Security Awareness Blog: Category - Security Awareness Planning

Overcoming The Security Awareness 5% Challenge - Blogging

In a previous post we discussed the challenge of communicating security awareness to people. Specifically, if people have to attend a scheduled event you probably will average a 5% show-up rate. For today's generation, you need to communicate in a manner where they can take training when they want, from wherever they want. I mentioned … Continue reading Overcoming The Security Awareness 5% Challenge - Blogging


Addressing The 5% Awareness Training Challenge - Online

In my last post we discussed the challenge of communicating security awareness to people. Specifically, if people have to attend a scheduled event you probably will average a 5% show-up rate. For today's generation, you need to communicate in a manner where they can take training when they want, from wherever they want. I mentioned … Continue reading Addressing The 5% Awareness Training Challenge - Online


Overcoming the 5% Security Awareness Challenge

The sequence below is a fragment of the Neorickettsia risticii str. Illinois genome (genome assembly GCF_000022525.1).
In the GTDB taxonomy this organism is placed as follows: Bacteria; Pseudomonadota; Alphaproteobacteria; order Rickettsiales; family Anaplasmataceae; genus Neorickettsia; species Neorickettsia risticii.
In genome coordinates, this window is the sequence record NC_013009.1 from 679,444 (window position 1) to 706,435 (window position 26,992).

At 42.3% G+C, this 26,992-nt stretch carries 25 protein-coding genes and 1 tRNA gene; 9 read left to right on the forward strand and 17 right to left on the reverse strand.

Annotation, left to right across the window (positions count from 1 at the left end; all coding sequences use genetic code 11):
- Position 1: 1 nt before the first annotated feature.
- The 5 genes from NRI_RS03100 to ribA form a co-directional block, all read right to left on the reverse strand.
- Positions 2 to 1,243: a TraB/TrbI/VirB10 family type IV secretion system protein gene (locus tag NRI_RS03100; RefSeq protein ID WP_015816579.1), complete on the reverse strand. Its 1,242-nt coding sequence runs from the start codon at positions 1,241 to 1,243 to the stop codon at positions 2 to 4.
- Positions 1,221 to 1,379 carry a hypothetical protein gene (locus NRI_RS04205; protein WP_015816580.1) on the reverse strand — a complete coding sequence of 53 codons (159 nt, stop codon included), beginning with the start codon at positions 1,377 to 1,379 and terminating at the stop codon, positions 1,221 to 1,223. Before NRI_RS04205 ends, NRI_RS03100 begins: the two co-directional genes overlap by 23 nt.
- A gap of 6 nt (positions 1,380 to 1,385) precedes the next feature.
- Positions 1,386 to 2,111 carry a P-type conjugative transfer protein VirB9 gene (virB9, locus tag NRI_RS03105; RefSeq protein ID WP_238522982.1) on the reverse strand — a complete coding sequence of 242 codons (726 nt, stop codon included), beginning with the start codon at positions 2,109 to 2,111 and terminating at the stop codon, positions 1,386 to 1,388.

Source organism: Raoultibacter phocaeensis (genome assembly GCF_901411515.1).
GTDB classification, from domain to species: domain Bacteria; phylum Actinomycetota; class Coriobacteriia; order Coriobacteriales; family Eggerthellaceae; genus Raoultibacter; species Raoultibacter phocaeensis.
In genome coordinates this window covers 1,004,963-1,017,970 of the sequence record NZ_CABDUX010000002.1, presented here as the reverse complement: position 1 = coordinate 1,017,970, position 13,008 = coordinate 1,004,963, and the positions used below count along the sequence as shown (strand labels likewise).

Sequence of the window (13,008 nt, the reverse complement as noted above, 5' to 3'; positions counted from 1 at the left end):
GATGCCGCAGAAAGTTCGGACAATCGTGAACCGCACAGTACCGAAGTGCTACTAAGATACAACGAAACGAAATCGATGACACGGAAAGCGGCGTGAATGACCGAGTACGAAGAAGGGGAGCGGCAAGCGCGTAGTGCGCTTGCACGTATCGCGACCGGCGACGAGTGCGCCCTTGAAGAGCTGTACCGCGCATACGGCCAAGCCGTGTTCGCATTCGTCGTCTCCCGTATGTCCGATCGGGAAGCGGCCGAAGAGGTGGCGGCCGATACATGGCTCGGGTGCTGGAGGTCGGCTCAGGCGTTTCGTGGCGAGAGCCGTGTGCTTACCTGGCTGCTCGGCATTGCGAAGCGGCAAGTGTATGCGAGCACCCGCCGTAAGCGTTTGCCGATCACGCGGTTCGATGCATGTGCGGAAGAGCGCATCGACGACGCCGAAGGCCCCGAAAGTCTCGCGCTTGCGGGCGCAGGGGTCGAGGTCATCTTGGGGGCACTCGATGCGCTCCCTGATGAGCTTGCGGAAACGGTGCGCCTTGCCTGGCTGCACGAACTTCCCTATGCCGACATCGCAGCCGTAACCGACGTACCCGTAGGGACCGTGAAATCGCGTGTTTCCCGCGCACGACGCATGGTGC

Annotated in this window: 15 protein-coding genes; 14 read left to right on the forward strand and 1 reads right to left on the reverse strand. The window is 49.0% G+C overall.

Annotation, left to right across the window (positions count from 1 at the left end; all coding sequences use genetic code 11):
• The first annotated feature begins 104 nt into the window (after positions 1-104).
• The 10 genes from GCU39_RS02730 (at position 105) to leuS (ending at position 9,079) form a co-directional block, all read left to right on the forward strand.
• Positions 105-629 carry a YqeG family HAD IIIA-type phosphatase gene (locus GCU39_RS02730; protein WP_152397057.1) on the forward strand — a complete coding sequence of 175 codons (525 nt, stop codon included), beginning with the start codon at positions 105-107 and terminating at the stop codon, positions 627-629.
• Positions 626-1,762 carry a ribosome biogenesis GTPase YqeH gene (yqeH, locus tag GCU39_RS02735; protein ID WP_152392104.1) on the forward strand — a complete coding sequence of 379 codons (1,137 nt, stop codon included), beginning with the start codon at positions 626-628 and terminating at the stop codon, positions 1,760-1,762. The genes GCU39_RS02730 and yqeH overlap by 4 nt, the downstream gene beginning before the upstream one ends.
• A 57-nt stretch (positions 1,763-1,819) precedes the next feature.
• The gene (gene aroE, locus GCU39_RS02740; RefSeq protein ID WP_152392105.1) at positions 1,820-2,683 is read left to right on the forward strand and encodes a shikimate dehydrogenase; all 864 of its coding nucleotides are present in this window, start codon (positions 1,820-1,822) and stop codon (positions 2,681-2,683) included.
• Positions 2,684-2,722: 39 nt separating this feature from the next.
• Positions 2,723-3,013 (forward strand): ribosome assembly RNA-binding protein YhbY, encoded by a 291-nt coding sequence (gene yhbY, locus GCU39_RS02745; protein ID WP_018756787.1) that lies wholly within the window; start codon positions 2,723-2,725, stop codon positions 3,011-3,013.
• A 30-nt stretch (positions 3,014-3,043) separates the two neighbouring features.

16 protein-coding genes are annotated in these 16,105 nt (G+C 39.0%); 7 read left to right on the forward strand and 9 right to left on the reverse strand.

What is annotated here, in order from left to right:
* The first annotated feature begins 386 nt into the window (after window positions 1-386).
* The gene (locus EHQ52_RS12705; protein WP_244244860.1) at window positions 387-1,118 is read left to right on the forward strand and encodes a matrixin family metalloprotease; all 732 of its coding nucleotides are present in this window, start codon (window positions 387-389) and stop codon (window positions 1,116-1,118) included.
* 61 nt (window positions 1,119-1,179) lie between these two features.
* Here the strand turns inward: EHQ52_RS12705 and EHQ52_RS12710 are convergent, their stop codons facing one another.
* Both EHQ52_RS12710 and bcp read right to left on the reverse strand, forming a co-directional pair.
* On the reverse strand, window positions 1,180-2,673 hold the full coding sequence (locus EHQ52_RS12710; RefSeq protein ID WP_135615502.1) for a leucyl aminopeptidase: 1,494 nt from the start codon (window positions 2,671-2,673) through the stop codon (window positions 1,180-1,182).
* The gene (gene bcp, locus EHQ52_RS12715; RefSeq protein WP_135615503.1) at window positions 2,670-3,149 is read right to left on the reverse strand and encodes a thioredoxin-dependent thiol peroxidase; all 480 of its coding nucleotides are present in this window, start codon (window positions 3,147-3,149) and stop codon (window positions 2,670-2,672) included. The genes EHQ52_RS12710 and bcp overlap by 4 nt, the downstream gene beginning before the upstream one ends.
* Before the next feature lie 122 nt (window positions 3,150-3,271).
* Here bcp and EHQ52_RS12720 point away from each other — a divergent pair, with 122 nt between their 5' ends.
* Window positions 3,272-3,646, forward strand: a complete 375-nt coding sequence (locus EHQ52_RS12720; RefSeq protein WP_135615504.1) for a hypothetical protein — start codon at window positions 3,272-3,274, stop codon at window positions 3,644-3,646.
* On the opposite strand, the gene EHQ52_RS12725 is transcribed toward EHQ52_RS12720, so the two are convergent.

Recently I posted about the 5% security awareness challenge. Specifically, if you schedule a security awareness training event, such as a webcast or an onsite workshop, you will average a 5% show up rate. In other words, unless the training is absolutely mandatory, you will fail to reach over 90% of your organization. To reach … Continue reading Overcoming the 5% Security Awareness Challenge


Cartman Says "Show Your Badge Dirty Hippie"

I just finished my two day class on building high-impact awareness programs. One of the things we discussed in class is Outgoing cultures versus Conservative cultures. Outgoing organizations tend to have younger employees and be very open minded on how you can communicate, organizations such as technology companies, marketing companies or universities. Conservative organizations tend … Continue reading Cartman Says "Show Your Badge Dirty Hippie"


The Geo-Tagging Challenge Results

On Wednesday we had the Geo-Tagging challenge. Your mission was to analyze an image taken of a street vendor and determine where the image was taken, and more specifically what security event. The whole purpose is to demonstrate the type of information (called metadata) people can publicly share without realizing it. Here are the results. … Continue reading The Geo-Tagging Challenge Results